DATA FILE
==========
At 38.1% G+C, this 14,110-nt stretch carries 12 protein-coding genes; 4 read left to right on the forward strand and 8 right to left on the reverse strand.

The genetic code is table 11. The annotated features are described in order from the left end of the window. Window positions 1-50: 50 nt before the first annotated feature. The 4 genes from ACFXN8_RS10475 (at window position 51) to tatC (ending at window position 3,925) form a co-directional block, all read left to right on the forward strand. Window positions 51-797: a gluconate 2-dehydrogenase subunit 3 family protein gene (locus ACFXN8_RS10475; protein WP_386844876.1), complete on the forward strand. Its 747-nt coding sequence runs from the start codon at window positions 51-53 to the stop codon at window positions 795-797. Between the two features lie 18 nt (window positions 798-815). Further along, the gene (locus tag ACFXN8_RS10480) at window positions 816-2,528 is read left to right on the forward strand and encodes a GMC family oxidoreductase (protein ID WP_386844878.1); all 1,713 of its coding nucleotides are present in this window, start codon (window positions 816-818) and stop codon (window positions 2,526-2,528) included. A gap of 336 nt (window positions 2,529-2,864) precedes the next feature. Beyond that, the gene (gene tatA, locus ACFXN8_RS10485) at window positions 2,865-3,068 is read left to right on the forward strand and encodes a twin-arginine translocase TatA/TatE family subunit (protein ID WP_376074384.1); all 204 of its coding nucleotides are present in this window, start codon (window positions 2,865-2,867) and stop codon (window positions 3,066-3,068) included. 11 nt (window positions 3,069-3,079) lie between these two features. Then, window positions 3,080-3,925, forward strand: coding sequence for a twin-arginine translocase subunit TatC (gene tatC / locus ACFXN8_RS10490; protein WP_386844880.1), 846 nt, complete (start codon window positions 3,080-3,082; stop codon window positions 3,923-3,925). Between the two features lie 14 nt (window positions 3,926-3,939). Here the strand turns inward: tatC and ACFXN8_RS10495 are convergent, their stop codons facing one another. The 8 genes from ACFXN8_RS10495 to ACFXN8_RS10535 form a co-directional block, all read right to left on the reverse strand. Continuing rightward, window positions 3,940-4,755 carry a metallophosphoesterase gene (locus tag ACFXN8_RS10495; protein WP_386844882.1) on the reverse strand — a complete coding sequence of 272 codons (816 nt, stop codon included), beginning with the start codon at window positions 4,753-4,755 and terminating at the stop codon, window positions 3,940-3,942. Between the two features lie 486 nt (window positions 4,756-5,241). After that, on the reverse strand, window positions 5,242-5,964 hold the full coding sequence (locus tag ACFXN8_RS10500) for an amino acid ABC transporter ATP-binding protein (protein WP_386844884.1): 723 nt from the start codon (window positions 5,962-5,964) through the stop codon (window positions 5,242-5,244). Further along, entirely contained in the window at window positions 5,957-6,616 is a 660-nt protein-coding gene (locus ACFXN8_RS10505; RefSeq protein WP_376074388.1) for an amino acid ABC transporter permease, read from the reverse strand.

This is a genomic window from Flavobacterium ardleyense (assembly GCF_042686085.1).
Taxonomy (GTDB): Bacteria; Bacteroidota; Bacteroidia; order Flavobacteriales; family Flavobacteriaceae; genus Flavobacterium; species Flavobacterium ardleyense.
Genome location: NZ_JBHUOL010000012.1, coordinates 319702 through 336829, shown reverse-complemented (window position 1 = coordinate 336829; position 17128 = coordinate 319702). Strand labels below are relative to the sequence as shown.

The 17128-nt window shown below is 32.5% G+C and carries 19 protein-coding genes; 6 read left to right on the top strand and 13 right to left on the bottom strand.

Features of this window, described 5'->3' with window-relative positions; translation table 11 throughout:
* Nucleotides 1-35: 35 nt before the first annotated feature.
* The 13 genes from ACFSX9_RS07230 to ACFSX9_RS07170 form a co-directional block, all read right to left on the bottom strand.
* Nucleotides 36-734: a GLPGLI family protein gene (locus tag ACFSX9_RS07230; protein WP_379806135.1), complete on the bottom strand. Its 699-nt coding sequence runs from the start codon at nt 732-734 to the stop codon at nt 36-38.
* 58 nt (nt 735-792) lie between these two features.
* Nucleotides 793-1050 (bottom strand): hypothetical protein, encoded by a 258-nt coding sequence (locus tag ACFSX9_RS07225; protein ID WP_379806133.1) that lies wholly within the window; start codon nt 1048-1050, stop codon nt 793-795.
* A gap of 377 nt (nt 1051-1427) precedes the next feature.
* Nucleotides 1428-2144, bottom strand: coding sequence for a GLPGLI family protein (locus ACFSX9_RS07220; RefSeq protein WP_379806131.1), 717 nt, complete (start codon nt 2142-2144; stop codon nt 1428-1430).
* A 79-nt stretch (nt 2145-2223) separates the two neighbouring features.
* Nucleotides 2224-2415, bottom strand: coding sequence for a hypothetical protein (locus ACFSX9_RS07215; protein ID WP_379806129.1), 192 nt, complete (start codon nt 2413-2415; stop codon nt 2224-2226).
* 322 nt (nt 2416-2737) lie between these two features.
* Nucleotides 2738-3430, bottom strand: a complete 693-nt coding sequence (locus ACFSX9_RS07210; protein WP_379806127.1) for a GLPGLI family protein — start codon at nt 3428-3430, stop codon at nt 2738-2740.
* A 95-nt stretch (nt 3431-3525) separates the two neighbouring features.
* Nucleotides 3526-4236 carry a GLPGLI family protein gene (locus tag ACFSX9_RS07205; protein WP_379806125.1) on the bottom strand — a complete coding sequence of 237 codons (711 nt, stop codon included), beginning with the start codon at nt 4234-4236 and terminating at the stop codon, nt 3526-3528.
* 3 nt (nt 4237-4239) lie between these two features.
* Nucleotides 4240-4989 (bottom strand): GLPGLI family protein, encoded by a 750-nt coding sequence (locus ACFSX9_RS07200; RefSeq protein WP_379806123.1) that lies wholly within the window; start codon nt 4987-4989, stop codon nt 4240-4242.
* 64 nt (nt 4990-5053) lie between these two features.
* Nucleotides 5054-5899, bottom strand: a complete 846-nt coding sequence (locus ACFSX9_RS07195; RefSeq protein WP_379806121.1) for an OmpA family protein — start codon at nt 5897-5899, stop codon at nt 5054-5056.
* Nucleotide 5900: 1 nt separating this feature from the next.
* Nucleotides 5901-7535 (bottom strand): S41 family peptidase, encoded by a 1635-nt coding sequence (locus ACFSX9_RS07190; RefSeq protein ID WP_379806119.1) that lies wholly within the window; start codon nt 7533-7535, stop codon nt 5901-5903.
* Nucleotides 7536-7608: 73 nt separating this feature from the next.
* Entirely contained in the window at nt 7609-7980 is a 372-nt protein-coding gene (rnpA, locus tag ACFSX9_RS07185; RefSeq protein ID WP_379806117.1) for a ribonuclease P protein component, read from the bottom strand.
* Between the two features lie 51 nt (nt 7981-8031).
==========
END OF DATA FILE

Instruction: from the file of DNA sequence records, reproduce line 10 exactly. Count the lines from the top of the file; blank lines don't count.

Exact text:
* Nucleotides 36-734: a GLPGLI family protein gene (locus tag ACFSX9_RS07230; protein WP_379806135.1), complete on the bottom strand. Its 699-nt coding sequence runs from the start codon at nt 732-734 to the stop codon at nt 36-38.